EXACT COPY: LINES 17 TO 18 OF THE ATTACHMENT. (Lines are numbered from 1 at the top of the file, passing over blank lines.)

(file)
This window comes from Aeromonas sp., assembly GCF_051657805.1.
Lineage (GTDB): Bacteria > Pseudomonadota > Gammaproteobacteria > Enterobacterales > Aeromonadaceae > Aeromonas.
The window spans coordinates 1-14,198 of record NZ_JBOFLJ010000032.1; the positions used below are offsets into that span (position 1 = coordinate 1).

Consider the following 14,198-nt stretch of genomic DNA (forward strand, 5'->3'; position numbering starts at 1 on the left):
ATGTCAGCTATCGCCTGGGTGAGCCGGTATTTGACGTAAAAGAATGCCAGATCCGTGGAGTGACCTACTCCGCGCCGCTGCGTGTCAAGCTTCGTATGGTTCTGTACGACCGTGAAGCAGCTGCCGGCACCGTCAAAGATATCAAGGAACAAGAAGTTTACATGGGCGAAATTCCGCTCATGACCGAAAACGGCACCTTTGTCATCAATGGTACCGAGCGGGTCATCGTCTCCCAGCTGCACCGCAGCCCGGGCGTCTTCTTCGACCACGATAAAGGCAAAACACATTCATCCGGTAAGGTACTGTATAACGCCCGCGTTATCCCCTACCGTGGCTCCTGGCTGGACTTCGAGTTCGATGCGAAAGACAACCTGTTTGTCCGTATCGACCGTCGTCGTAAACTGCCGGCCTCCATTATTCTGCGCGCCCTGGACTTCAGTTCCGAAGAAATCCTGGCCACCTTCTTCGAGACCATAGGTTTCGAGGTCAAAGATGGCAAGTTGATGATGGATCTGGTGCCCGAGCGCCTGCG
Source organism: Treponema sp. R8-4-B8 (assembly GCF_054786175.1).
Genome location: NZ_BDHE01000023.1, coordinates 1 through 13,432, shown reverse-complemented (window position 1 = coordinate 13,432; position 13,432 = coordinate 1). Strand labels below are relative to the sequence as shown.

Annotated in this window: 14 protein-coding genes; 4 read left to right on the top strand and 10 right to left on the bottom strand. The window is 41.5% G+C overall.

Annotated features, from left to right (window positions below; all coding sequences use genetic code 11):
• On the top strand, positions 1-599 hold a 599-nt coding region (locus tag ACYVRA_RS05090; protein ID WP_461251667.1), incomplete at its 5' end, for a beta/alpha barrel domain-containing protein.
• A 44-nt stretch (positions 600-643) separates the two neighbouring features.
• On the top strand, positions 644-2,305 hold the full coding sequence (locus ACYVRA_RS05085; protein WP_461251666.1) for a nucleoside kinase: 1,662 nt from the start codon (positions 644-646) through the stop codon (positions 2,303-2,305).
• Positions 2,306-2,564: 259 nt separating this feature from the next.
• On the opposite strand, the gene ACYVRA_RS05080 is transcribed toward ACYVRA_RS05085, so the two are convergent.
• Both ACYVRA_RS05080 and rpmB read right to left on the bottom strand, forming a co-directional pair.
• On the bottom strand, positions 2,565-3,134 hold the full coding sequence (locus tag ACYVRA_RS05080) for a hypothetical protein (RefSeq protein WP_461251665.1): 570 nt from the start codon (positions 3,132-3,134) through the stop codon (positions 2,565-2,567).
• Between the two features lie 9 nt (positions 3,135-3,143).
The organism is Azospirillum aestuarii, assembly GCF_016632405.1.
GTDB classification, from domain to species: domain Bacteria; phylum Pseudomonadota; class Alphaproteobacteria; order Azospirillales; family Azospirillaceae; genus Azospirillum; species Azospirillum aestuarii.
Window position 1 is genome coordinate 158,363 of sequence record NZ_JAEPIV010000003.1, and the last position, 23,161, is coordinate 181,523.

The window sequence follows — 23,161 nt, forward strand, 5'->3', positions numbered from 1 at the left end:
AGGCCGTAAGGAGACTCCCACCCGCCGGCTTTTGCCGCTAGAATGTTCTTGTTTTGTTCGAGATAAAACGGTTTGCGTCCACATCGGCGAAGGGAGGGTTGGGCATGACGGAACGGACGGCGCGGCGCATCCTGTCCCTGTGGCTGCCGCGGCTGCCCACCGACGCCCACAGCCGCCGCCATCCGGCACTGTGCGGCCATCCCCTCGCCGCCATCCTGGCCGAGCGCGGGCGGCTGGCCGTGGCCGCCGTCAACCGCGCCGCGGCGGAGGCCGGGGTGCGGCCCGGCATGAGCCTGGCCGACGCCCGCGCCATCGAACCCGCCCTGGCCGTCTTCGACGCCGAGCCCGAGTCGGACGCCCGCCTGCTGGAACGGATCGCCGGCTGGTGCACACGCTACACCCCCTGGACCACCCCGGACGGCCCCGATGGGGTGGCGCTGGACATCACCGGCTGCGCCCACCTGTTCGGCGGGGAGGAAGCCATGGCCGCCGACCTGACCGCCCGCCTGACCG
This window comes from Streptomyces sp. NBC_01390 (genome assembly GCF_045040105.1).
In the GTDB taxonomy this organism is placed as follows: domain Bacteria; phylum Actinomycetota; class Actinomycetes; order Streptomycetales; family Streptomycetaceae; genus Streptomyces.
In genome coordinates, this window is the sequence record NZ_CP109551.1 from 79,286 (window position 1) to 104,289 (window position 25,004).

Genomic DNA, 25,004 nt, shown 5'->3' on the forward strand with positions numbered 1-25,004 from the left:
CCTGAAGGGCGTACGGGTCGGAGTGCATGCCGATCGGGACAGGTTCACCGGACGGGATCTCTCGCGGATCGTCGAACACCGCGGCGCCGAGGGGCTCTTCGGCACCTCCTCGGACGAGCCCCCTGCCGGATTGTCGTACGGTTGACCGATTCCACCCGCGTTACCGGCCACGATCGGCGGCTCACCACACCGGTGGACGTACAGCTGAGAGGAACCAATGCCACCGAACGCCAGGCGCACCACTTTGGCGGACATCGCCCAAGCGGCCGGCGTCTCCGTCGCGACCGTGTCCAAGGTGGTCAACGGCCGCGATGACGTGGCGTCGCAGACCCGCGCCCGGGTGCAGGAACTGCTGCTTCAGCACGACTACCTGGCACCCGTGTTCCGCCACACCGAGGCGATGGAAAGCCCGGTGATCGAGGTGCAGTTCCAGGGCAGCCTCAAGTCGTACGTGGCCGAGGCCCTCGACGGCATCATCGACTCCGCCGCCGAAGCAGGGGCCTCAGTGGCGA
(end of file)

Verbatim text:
• Between the two features lie 9 nt (positions 3,135-3,143).
The organism is Azospirillum aestuarii, assembly GCF_016632405.1.